Getting to the heart of Mr. Gusler’s allegations, he seeks to equate my interpretation of a civil statute with an individual who rented out two uninhabitable basements, each for a $1,000 a month in direct violation of our Zoning Ordinance, which served as the basis for removing a former member of our Civil Service Commission. Let’s look at what I was found guilty of. On July 18, 2007 two members of our paid fire department, while on duty, anonymously perpetrated an unspeakable act of cruelty and harassment against a fellow firefighter and his fiancé. In the interest of their privacy I will not go into details, but it was a indefensible, despicable act. After many months of the perpetrators refusing to come forward, and no effort being made apologize for the incident, the victims hired an attorney, who drafted a Notice of Claim naming the City, and the firefighters union as defendants. At my urging, the attorney held off commencing litigation in the hope of reaching a settlement. I then wrote to all the firefighters expressing my disappointment with their union for not assisting in resolving the matter and I urged the membership to accept a monetary settlement to be paid by the perpetrators in lieu of any other disciplinary action. Luckily, they took my advice and were spared from litigation that would have pitted firefighter against firefighter. It would have been a very ugly situation that would have cost them more to defend than what it was settled for.

My indiscretion, if any, was attempting to save the paid firefighters from themselves by writing to them. Yes, that’s all, and for that, a man with six disciplinary proceeding pending against him asserts that I should summarily be dismissed by the City Council. Mr. Gusler’s suggestion is mean spirited, misguided and downright ridiculous, maybe he never heard the proverb about people living in glass houses not throwing stones.

Charles Theofan

Editorial: “I’m running on the Transparency Party!”

Local elections are coming up and around here and I keep hearing the same stuff: the boardwalk needs to be replaced, taxes are too high, parking and traffic issues, overdevelopment, it’s the Allegria’s fault, blah blah blah. All of those are important issues, but one topic that keeps popping up everywhere is our city government’s transparency, or lack of it. I did a search on the LB Herald & The LB Patch for the word TRANSPARENCY in Long Beach and it came up with pages of articles! See for yourself:

Long Beach Herald – Over ten pages in the last year or so.

Long Beach Patch – 31 recent results!

Now granted, not everyone of those searches deals with the issue of transparency, but people are talking about it. I also saw that particular word on the many political fliers that were sent to my mailbox these past few weeks. It seems to me that ‘transparency’ is a big issue in Long Beach concerning our government! Heck, even the White House cares about it and its importance:

Government should be transparent.  Transparency promotes accountability and provides information for citizens about what their Government is doing. 

Whether or not the White House actually practices it is something left for another debate, but still, the idea of open government something that I can stand behind. I think a lot of our problems will go away if there was an open government. I’m no therapist, but I do know that communication is key to solving so many problems and relationships! In this case, the relationships between the private & public; not to mention within the public themselves!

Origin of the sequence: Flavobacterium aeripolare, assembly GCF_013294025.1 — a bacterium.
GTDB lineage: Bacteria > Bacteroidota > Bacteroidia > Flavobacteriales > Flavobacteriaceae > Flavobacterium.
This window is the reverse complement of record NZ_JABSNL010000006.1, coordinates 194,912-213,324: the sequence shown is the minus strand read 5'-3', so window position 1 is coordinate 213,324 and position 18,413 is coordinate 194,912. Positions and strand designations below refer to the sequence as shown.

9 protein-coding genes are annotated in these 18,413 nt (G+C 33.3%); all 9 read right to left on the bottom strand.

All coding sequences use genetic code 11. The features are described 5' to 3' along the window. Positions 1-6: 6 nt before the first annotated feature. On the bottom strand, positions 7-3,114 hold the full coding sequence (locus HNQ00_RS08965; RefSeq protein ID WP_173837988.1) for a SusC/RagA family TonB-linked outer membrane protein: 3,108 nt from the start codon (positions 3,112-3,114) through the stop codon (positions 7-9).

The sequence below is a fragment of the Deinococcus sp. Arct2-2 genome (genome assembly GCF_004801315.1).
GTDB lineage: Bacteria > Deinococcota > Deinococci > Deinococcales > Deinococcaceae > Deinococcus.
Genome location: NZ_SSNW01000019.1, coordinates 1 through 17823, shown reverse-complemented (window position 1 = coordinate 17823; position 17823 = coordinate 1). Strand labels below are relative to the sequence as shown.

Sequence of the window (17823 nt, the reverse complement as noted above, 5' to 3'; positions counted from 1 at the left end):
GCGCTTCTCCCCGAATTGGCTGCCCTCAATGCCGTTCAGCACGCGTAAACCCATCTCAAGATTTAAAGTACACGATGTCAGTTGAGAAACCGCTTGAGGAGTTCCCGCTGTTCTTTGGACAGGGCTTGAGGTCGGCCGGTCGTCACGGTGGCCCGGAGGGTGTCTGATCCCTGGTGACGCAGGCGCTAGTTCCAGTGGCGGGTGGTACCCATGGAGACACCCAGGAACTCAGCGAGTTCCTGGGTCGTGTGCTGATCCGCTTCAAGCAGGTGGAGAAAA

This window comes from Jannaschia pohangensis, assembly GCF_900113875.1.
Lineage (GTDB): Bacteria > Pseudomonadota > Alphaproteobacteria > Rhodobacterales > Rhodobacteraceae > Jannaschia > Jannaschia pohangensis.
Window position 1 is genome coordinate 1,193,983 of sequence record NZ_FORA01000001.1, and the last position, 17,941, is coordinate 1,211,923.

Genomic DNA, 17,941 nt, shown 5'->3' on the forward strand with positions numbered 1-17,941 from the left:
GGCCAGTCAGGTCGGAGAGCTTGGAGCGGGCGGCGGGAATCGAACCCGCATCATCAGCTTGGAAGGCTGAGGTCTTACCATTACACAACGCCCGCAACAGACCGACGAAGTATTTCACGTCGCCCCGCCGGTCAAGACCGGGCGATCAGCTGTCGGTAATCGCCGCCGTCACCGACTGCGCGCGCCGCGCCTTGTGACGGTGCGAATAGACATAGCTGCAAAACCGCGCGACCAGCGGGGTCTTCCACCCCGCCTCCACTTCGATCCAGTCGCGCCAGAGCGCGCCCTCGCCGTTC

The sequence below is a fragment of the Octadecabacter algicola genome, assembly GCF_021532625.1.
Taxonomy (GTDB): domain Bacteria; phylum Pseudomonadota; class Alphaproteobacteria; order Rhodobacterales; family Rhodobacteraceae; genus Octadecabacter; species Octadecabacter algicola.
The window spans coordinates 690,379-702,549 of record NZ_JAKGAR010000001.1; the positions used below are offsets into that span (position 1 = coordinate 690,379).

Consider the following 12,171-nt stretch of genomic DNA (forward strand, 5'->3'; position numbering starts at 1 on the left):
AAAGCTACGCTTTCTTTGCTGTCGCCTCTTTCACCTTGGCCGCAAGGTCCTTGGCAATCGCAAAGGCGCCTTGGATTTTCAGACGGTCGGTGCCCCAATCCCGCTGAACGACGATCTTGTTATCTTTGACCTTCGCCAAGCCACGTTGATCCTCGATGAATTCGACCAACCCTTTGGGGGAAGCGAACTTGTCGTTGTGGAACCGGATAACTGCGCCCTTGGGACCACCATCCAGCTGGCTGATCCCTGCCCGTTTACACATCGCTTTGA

Did you know many municipalities actually put their council meetings up on youtube? Do a google search and you’ll see what I’m talking about. The first video in this search is hilarious. And here is the late Steve Jobs, for example, at his city council meeting earlier this summer. Not everybody in Long Beach can make our city council meetings, especially the sick and elderly. It would be of great service to give them the opportunity and see what they are paying for (more about that in a minute).

Ahh transparency.. nothing is hidden! Which is why I half-jokingly threw the idea out to some friends how I want to run for City Council under the ‘Transparency Party’ ticket: Open Government for all! Every citizen of Long Beach would have the opportunity to be involved with all major decisions and have easy access to every single public record, public contract, public payroll and public etc. Why not? Let me remind you of something: These public officials think they own us, but they don’t. Look at Long Beach, for example. We, the people, own Long Beach. We pay these public figures their salaries and they have to listen to what we have to say. They are not royalty and these are not cushy jobs that last forever. We have the right to know who is working for us and what they are doing with our money. That is something that both Republicans and Democrats SHOULD agree on.

So yeah, as a joke, if you elect me on the Transparency Party ticket, I will serve you well with a complete and open government. You won’t work for me. I will work for you, the public.

(PS. I’m not really running for office. I have better things to do with my life. You know, like enjoy it!)

SUPERBLOCK Mismanagement Could Cost You and LB $26m

(The SUPERBLOCK as it stood in July)

UPDATE 10/20:  Read City Manager Theofan’s response to this post here

I talked a few days ago about the precarious financial situation the City is in – that our possible few million dollar surplus could actually not exist, or that it could easily disappear if unforeseen expenses popped up?  Well, doomsday for Long Beach, and you the tax payer,  may be approaching, and it all has to do with the SUPERBLOCK.